A laboratory suitable for hosting ultra-low background science projects, such as the detection of dark matter, needs to be deep underground to reduce signal background caused by high-energy cosmic rays at the earth's surface. Climate studies, carbon capture, astrobiology, astrophysics, and particle physics experiments can all be carried out in this environment almost entirely free of interference from natural background radiation. The underground environment at the Stawell Gold Mine has been assessed as highly suitable for such experiments.
When faced with the closure of Stawell’s largest employer, the Stawell Gold Mine, Northern Grampians Shire Council knew it would have to do something innovative to offset the resulting job losses and profound economic impact. Council immediately initiated the Stawell Gold Mines Future Possibilities Feasibility Study which came up with several options for the site including hydroponics, mining training, tourism, recreation, and landfill opportunities, but the Council never imagined that the 200km kilometres of mine tunnels (that run to 1.6km deep) could be used for the Southern Hemisphere’s first underground particle physics laboratory.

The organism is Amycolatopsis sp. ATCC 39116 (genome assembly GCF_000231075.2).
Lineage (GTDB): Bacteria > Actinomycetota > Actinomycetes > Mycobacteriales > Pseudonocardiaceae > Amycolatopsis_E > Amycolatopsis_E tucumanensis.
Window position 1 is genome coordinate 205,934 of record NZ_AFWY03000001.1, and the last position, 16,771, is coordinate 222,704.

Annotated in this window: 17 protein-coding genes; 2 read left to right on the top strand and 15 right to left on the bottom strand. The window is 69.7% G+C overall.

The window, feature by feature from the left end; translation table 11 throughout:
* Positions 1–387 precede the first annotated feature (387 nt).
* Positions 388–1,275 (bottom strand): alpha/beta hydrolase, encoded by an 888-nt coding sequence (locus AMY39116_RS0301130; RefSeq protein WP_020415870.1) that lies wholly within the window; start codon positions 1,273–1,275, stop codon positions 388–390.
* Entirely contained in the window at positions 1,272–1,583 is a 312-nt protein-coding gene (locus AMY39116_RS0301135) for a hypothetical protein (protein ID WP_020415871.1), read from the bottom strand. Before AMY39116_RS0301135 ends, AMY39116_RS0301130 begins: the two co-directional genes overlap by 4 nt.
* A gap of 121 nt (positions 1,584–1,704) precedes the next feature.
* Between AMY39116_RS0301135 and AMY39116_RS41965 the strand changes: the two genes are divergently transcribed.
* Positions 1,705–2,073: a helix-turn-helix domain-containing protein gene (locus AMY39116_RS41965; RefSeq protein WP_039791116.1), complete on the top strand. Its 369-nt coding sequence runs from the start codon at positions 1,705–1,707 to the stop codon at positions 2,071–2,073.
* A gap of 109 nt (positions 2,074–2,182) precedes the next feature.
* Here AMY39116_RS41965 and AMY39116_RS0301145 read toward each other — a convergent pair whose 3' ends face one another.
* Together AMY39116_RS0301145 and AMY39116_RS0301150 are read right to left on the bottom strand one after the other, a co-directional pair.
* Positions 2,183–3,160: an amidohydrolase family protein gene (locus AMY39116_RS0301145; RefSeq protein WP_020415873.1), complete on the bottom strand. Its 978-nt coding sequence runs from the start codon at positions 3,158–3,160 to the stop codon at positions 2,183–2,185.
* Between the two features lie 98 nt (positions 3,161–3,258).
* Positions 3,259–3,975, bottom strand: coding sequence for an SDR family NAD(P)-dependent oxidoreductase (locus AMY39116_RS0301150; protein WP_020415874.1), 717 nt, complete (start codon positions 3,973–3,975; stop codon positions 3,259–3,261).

The Stawell Gold Mines Future Possibilities Feasibility Study was innovative, extensive and like no other project Northern Grampians Shire Council had undertaken before. Since the feasibility study was undertaken, Stawell Gold Mines has reviewed its operations and identified further mining development opportunities. SUPL will now be constructed within an operating gold mine. This has multiple benefits for the Stawell Gold Mines, local community and the project itself.